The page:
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#84109 - 03/10/03 09:16 PM Supplementary Overcurrent ????  
wocolt  Offline
Joined: Dec 2002
Posts: 110
does anyone have a definition of a Supplementary overcurrent protection/device ??????

Thanks in advance..


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#84110 - 03/10/03 11:08 PM Re: Supplementary Overcurrent ????  
stamcon  Offline
Joined: Mar 2001
Posts: 329
So San Francisco CA
240-10 would suggest an internal/integral fuse/breaker in an appliance would be one.

#84111 - 03/10/03 11:17 PM Re: Supplementary Overcurrent ????  
ga.sparky56  Offline
Joined: Nov 2002
Posts: 558
young harris georgia usa
I remember some metal halide light fixtures we replaced once that had fuses in the box with the ballast. Would that qualify?

#84112 - 03/10/03 11:50 PM Re: Supplementary Overcurrent ????  
wocolt  Offline
Joined: Dec 2002
Posts: 110
Thanks for the help. It came up in article 240.24(E), under the heading of 'Location on Premises'.. specifically, in bathrooms.

Not Located in Bathrooms. Overcurrent protection devices ,OTHER THAN SUPPLEMENTAL OVERCURRENT PROTECTION, shall not be located in the bathrooms of dwelling units...
So my question what exactly qualifies as a supplemental overcurrent protection/device.
tanks in advance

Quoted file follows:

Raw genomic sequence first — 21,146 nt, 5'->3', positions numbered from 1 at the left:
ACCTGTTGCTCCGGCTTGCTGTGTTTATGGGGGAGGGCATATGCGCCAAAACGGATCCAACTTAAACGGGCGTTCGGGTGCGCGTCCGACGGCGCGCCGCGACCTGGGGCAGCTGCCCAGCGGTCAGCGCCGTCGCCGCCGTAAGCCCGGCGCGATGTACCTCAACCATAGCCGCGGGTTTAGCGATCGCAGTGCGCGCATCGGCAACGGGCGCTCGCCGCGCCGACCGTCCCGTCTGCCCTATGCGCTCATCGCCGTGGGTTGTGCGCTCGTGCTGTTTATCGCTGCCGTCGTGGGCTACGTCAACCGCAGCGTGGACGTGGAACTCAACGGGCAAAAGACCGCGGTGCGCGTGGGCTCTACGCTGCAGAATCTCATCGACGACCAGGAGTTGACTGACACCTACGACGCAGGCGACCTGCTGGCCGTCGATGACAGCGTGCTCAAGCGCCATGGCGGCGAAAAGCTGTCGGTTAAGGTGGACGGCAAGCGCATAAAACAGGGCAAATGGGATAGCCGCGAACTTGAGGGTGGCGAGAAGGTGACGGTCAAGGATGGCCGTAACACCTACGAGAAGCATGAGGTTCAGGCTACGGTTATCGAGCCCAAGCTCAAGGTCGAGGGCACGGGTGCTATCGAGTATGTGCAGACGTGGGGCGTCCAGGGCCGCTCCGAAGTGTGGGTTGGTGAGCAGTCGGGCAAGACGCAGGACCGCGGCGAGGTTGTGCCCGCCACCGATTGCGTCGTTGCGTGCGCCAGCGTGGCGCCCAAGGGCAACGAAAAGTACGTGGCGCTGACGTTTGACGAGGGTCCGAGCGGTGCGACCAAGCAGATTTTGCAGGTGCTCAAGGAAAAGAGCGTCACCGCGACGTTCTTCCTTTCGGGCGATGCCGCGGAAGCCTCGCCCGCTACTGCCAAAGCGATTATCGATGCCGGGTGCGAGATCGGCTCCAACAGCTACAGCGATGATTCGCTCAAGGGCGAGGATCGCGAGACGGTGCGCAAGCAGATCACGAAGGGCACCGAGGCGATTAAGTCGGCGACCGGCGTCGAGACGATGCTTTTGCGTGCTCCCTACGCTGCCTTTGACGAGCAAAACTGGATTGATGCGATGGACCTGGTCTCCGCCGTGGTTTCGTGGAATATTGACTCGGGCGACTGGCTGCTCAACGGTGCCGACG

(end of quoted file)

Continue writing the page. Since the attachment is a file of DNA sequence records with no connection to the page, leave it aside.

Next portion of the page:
#84113 - 03/11/03 01:13 AM Re: Supplementary Overcurrent ????  
Bjarney  Offline
Joined: Apr 2002
Posts: 2,527
West-Southern Inner-Northeast ...
ga.sparky — It’s worth noting that supplementary overcurrent protection has application in light fixtures to prevent one ballast fault taking out an entire branch circuit and plunging a critical area into darkness.

300V fuse designed for {120-277V} highbay and fluorescent lighting:

Submersible fuseholder for use in subsurface {even flooded} applications for service continuity in outdoor area lighting:

#84114 - 03/11/03 01:41 AM Re: Supplementary Overcurrent ????  
frenchelectrican  Offline
Joined: Feb 2003
Posts: 939
Wi/ Paris France { France for ...
gasparky 56:

indeed i ran into alot of them with 277 volts with flourescent lamps especally with slimline units they have socd ( summentover curret device) and quite few of hids also have fuse on them espcally near full load on line and it also noted that on crictal lines it will have fuse there near ballast but i dont have the excat nec code numeber with me but genrally it is common practice and also outside parking lot lightfixure also have fuse too i just replace quite few of them not too long ago it came with 120/208 volts line 3 ph with 60 amp line with get this # 1 wire (copper !!)that the reason they put fuse on hevey loaded line ditto with city street light i see simuaur set up using same arrangement with parking lot lights too

merci marc

Pas de problme,il marche n'est-ce pas?"(No problem, it works doesn't it?)

#84115 - 03/11/03 06:45 PM Re: Supplementary Overcurrent ????  
Tony Moscioni  Offline
Joined: May 2001
Posts: 144
Supplemental Protectors are not intended to provide branch circuit protection and are limited to applications where branch circuit protection is already provided or is not required.

Supplemental Protectors, according to their scope of evaluation, are not evaluated for performance to provide branch circuit protection.

This consideration alters the content in the performance requirements and in general
would allow for more flexibility in the requirements than what would be allowed for a device being evaluated for branch circuit protection.